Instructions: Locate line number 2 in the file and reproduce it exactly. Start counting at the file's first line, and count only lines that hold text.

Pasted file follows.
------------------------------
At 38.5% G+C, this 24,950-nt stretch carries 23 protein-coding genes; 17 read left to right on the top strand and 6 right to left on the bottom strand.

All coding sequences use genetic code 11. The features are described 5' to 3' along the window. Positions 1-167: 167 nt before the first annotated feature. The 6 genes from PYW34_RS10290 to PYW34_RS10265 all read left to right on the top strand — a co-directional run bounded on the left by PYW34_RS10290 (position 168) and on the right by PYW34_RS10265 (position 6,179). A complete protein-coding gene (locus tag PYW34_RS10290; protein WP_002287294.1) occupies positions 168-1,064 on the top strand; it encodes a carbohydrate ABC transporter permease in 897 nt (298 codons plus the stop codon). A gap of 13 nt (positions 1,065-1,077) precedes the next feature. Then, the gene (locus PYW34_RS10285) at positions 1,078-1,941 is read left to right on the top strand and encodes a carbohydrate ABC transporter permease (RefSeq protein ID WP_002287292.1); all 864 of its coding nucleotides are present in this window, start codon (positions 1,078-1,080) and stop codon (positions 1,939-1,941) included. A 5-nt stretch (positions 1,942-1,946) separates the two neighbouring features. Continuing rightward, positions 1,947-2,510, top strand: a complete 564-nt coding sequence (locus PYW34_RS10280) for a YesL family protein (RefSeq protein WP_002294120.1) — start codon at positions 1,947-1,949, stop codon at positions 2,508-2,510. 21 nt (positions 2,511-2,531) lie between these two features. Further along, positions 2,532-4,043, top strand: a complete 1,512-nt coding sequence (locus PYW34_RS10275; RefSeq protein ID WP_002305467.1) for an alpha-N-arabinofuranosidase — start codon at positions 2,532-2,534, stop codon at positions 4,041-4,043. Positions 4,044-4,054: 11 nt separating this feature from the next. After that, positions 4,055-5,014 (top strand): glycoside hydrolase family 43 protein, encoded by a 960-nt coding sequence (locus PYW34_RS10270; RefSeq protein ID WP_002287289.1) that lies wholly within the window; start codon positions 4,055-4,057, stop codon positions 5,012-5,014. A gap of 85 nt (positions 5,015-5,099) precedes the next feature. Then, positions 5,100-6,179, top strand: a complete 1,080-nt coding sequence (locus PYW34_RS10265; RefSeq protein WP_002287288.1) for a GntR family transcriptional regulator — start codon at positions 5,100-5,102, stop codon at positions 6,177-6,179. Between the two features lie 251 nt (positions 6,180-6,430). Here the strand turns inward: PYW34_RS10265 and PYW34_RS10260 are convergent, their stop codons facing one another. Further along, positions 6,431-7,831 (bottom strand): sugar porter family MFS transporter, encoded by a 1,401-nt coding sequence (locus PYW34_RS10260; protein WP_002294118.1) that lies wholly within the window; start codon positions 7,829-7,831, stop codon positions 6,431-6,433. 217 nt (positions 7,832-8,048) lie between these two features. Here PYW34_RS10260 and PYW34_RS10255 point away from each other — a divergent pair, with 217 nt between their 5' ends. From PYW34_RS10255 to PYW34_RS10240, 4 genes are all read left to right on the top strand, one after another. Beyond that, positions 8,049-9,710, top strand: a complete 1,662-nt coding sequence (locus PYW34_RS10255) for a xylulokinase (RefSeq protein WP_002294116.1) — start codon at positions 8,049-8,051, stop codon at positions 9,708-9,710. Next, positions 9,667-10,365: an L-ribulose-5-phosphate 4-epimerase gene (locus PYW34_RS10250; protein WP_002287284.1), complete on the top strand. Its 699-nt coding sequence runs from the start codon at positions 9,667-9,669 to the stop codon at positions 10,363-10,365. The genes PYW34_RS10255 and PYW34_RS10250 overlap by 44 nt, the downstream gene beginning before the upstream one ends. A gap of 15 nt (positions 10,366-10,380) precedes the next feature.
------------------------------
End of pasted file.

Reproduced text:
All coding sequences use genetic code 11. The features are described 5' to 3' along the window. Positions 1-167: 167 nt before the first annotated feature. The 6 genes from PYW34_RS10290 to PYW34_RS10265 all read left to right on the top strand — a co-directional run bounded on the left by PYW34_RS10290 (position 168) and on the right by PYW34_RS10265 (position 6,179). A complete protein-coding gene (locus tag PYW34_RS10290; protein WP_002287294.1) occupies positions 168-1,064 on the top strand; it encodes a carbohydrate ABC transporter permease in 897 nt (298 codons plus the stop codon). A gap of 13 nt (positions 1,065-1,077) precedes the next feature. Then, the gene (locus PYW34_RS10285) at positions 1,078-1,941 is read left to right on the top strand and encodes a carbohydrate ABC transporter permease (RefSeq protein ID WP_002287292.1); all 864 of its coding nucleotides are present in this window, start codon (positions 1,078-1,080) and stop codon (positions 1,939-1,941) included. A 5-nt stretch (positions 1,942-1,946) separates the two neighbouring features. Continuing rightward, positions 1,947-2,510, top strand: a complete 564-nt coding sequence (locus PYW34_RS10280) for a YesL family protein (RefSeq protein WP_002294120.1) — start codon at positions 1,947-1,949, stop codon at positions 2,508-2,510. 21 nt (positions 2,511-2,531) lie between these two features. Further along, positions 2,532-4,043, top strand: a complete 1,512-nt coding sequence (locus PYW34_RS10275; RefSeq protein ID WP_002305467.1) for an alpha-N-arabinofuranosidase — start codon at positions 2,532-2,534, stop codon at positions 4,041-4,043. Positions 4,044-4,054: 11 nt separating this feature from the next. After that, positions 4,055-5,014 (top strand): glycoside hydrolase family 43 protein, encoded by a 960-nt coding sequence (locus PYW34_RS10270; RefSeq protein ID WP_002287289.1) that lies wholly within the window; start codon positions 4,055-4,057, stop codon positions 5,012-5,014. A gap of 85 nt (positions 5,015-5,099) precedes the next feature. Then, positions 5,100-6,179, top strand: a complete 1,080-nt coding sequence (locus PYW34_RS10265; RefSeq protein WP_002287288.1) for a GntR family transcriptional regulator — start codon at positions 5,100-5,102, stop codon at positions 6,177-6,179. Between the two features lie 251 nt (positions 6,180-6,430). Here the strand turns inward: PYW34_RS10265 and PYW34_RS10260 are convergent, their stop codons facing one another. Further along, positions 6,431-7,831 (bottom strand): sugar porter family MFS transporter, encoded by a 1,401-nt coding sequence (locus PYW34_RS10260; protein WP_002294118.1) that lies wholly within the window; start codon positions 7,829-7,831, stop codon positions 6,431-6,433. 217 nt (positions 7,832-8,048) lie between these two features. Here PYW34_RS10260 and PYW34_RS10255 point away from each other — a divergent pair, with 217 nt between their 5' ends. From PYW34_RS10255 to PYW34_RS10240, 4 genes are all read left to right on the top strand, one after another. Beyond that, positions 8,049-9,710, top strand: a complete 1,662-nt coding sequence (locus PYW34_RS10255) for a xylulokinase (RefSeq protein WP_002294116.1) — start codon at positions 8,049-8,051, stop codon at positions 9,708-9,710. Next, positions 9,667-10,365: an L-ribulose-5-phosphate 4-epimerase gene (locus PYW34_RS10250; protein WP_002287284.1), complete on the top strand. Its 699-nt coding sequence runs from the start codon at positions 9,667-9,669 to the stop codon at positions 10,363-10,365. The genes PYW34_RS10255 and PYW34_RS10250 overlap by 44 nt, the downstream gene beginning before the upstream one ends. A gap of 15 nt (positions 10,366-10,380) precedes the next feature.